CONCUSSIONS: What Causes a Concussion and How Do You Treat It?

CONCUSSIONS: What Causes a Concussion and How Do You Treat It?


Usually, there is some sort of contact, It’s a contact injury. The patient will come with a typical story of
either they’re playing a certain game or they were doing something and accidentally hit
up against a wall or something like that. And then the biggest complaint is generally a
headache that either will won’t go away. And then along with that are just a variety of
symptoms. It can range from confusion to dizziness, pain with bright lights, or with loud noises that don’t seem to go away or get worse if that
stimulus is still there. So for example, if there was a student that was
playing soccer, they collided with another player. They have a few of those symptoms, but not all of
them. I’ll generally do my assessment, check things like
their eye movement and their balance, check their memory, and then sit them out for a little bit. I’ll have them sit in the sit on the stands. I’ll come and check in on them every few minutes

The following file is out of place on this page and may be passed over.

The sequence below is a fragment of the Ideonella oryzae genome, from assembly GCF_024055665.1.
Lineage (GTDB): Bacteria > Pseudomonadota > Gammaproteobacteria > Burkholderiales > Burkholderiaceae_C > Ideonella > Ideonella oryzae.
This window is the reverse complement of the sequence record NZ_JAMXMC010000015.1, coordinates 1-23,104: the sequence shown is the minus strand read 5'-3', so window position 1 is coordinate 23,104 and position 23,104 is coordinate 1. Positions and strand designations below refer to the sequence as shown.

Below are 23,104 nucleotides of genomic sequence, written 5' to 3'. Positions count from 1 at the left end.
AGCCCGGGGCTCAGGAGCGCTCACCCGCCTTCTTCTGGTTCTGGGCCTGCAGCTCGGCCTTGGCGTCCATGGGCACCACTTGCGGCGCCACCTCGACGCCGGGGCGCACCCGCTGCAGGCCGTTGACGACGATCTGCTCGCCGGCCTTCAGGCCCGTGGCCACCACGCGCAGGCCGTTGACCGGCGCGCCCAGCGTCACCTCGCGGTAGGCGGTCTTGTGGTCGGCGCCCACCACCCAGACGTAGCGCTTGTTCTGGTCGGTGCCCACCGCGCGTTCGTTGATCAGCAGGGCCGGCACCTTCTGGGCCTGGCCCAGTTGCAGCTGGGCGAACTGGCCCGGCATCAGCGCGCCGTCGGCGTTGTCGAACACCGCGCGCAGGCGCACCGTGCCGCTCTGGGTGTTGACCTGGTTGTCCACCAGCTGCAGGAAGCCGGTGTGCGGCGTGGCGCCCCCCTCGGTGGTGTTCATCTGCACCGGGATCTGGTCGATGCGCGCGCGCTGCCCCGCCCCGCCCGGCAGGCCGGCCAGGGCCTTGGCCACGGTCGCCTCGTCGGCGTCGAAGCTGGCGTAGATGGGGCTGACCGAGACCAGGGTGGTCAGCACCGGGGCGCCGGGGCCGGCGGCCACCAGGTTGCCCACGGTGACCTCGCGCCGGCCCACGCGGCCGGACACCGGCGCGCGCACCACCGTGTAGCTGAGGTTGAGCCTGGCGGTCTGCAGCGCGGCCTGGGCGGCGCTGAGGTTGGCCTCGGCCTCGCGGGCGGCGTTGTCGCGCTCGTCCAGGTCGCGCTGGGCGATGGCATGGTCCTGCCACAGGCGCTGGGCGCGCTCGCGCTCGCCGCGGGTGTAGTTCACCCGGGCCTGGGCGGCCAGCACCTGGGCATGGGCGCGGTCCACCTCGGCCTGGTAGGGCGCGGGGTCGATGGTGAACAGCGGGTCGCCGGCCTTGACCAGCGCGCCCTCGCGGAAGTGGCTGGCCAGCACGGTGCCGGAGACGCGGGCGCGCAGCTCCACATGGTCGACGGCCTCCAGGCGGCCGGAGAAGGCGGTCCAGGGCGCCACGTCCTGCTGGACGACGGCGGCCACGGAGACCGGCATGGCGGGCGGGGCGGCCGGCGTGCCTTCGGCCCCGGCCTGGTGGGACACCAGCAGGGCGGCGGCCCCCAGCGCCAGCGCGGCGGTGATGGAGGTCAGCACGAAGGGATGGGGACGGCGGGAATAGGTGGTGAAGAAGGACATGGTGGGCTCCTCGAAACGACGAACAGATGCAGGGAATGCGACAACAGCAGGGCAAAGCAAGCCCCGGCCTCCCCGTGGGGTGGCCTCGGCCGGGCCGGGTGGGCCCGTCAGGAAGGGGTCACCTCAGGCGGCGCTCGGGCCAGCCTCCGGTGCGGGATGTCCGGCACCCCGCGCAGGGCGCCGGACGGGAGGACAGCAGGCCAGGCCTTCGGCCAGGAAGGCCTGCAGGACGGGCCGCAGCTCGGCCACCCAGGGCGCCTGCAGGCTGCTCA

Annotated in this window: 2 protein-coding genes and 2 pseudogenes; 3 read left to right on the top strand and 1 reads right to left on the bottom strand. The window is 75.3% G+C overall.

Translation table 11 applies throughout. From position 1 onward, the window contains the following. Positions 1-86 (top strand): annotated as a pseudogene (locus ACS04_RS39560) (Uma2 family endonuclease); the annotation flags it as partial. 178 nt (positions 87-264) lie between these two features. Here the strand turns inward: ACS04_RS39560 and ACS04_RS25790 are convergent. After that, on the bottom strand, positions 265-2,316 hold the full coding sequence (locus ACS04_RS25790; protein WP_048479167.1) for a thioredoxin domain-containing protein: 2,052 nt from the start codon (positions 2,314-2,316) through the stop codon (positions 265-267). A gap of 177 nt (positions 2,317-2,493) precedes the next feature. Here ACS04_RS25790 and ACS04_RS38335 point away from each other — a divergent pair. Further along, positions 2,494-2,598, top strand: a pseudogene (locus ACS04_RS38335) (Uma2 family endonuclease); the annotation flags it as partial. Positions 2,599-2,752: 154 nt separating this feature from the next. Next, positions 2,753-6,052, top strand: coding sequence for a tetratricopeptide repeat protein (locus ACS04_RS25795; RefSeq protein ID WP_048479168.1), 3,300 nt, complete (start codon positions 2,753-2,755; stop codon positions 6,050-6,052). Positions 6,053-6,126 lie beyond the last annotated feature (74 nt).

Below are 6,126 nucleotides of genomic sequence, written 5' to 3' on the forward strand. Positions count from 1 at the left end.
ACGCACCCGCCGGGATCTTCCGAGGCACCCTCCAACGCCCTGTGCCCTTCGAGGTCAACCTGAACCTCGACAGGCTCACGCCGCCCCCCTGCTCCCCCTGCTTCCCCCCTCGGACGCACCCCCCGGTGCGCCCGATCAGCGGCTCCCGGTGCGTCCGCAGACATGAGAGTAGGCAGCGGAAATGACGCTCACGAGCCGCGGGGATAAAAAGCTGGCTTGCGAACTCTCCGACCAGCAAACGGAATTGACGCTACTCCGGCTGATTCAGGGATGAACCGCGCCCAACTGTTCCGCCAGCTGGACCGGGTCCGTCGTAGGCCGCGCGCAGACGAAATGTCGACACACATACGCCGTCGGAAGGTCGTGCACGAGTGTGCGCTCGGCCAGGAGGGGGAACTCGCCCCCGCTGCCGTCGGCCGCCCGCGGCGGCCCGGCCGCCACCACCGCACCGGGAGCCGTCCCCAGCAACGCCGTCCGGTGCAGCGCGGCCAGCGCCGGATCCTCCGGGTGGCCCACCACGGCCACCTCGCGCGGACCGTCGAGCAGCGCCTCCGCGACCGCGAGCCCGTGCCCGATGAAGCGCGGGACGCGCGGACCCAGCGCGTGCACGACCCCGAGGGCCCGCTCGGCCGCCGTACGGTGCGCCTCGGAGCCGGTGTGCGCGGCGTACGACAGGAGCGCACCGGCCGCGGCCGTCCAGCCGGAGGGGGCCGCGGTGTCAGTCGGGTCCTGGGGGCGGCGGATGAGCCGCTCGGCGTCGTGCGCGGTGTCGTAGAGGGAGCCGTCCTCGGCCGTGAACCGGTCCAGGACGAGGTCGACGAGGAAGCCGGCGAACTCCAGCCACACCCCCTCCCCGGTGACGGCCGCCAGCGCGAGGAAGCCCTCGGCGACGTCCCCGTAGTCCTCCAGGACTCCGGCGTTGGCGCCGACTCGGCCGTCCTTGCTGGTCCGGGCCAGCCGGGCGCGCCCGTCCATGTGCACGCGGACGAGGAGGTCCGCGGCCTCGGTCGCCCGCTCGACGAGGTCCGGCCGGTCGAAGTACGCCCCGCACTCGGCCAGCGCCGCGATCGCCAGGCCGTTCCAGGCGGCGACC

and ask them how they’re doing If just being in the environment that we’re in is
triggering those symptoms to get worse Like the noise of either the players that are
cheering or the audience that might be cheering —or even the music that they play whenever there’s
a timeout, if that starts to irritate them, that makes my
suspicions a little bit higher for a concussion. But a concussion is, like I mentioned, usually,
contact injury, there’s still not a lot of… research to show or prove what happens in the
brain when a concussion occurs. But we believe that there’s probably some
irritation or some inflammation somewhere around the brain that causes the
symptoms to occur. And we know for sure that rest—especially rest
from activity immediately after the injury, can help with the
recovery process.

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